RACHEL MARTIN, HOST:
So it made sense that President Trump would use his first State of the Union address to reach out beyond his base. And yes, that meant trying to say things that might be appealing to Democrats, but it also meant trying to bridge the divides within his own party. So how did he do on that front? We're going to ask Ronna Romney McDaniel. She is the chair of the Republican National Committee, and she joins us on the line. Thanks so much for being with us this morning.
RONNA ROMNEY MCDANIEL: Thanks for having me.
MARTIN: Was this the unifying speech the White House advertised it would be?
MCDANIEL: I think it was a unifying speech. I think the president came out extending his hand to Democrats, saying let's work together. This is a time where we can do good things for the American people. And let's put aside our differences and focus on the things where we do agree, things like infrastructure. Let's make an immigration deal. And I thought his tone was perfect. And I thought it was an excellent speech. And he's gotten rave reviews.
MARTIN: So let's talk about immigration because it's far from a done deal at this point. The president did address it. And he said that - and he said it again in the address - that he wants a path to citizenship for 1.8 million people who would qualify for DACA protections. Is that something you believe a majority of Republicans can support?
MCDANIEL: I think if it's in combination with border security, the ending of chain migration and the visa lottery system, that is something. It's called compromise. He also noted that this is three times more of the DACA - or the DREAMers than President Obama had given a path to citizenship for. So there is compromise there. And I think Republicans recognize that we need Democrats to pass this.
MARTIN: But you don't have everybody in the Republican caucus. I mean, the Freedom Caucus members don't like this one bit.
MCDANIEL: There's going to have to be some Democrats coming over and supporting as well. And...
MARTIN: Because you don't assume they'll come onboard? You need the Democrats to replace them?
MCDANIEL: I'm not assuming that. I think we can get them there. But we're going to need Democrats absolutely in the Senate. We only have 51 votes in the Senate. You're going to need nine Democrats to pass anything comprehensive with immigration. I'm assuming we could get some Democrats in the House. What we've seen so far is they haven't come across the aisle to work with this president.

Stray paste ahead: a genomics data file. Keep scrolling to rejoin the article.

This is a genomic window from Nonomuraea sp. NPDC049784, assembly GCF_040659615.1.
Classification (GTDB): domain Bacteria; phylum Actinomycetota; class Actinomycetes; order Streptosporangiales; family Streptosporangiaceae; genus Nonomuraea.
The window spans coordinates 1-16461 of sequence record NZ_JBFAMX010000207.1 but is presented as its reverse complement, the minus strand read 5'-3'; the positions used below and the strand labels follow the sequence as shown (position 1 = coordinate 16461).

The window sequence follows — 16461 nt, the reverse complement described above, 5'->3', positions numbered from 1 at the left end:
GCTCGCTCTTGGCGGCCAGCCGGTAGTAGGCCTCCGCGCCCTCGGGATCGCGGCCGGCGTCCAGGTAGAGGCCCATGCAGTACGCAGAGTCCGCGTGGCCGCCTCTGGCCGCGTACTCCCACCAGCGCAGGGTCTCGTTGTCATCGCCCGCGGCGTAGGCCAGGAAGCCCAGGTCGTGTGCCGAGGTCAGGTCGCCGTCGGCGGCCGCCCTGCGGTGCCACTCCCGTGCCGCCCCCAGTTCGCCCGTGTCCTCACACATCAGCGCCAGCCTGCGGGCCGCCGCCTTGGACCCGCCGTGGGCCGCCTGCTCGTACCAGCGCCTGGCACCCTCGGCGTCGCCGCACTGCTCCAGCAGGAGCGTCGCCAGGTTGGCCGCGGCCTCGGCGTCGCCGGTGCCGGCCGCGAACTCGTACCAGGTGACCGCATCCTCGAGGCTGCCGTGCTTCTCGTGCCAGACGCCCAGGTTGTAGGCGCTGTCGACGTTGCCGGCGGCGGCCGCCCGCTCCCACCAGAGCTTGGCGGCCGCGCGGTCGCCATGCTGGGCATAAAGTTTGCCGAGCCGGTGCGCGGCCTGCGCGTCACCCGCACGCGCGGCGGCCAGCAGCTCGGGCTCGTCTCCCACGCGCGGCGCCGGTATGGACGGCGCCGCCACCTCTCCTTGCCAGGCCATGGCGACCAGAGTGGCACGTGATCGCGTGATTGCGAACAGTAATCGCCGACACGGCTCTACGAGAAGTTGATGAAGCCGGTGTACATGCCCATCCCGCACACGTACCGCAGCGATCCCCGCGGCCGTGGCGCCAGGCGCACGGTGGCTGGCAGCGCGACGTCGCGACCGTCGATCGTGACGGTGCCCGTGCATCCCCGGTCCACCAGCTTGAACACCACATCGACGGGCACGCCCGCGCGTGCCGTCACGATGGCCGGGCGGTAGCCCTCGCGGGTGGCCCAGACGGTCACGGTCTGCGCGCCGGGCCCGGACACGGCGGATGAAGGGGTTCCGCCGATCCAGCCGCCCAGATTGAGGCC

But I think this proposal is very reasonable. I think it's something that, if the president had put it out at the beginning of the year last year, they would have jumped at it. And so it's going to be interesting to see how they negotiate on this because, as far as I'm concerned, I can't imagine why they wouldn't take this opportunity to protect these DREAMers, something that they have campaigned on.
MARTIN: It's also an election year, though. Midterms are coming up. And the people are going to be trying to cater to their base to get their own votes. We heard from conservative talk show radio host Chris Buskirk this morning. He said the president's proposal is over-the-top. Is there concern that this could cause the president's base to feel as if he has not followed through on campaign promises?
MCDANIEL: I don't think so because he was very clear that it has to be in conjunction with increased border security, the end of chain migration and the diversity lottery. So there's give for everyone. That's recognized in the president's compromise. I think his base knows he has to work with Democrats to get this passed. And so it's going to be interesting with the Democrats because I do think the 2018 Democrat who ran on protecting the DREAMers are going to be more inclined to work with the president. But those 2020 Democrats running for president already are going to be the ones who are going to be less inclined to make a deal.
MARTIN: Before I let you go, I want to ask you about Steve Wynn. He's the former finance chairman of the RNC, dismissed from that job after allegations of sexual abuse surfaced. Wynn has donated hundreds of thousands of dollars at least to Republican candidates and organizations over the year. Should that money be returned?
MCDANIEL: Well, this has been such a troubling time. And the allegations are incredibly troubling, troubling enough that within 24 hours, I had accepted his resignation as finance chairman. We took swift action.
MARTIN: To remove him from that post. We only have seconds left. Do you think that money should go back?
MCDANIEL: Well, there's going to be an investigation. If wrongdoing is found, absolutely that money will go back.
MARTIN: Although Harvey Weinstein, the Democrats - Republicans accused Democrats of not returning money from Harvey Weinstein immediately.
MCDANIEL: Well, Harvey Weinstein admitted wrongdoing out of the gate. He went into rehab. He had named accusers. And so I think the circumstances are different in all of these cases, and we need to be judicious and look at that.
MARTIN: Ronna Romney McDaniel, chair of the RNC. Thanks for your time this morning.
MCDANIEL: Thank you. Transcript provided by NPR, Copyright NPR.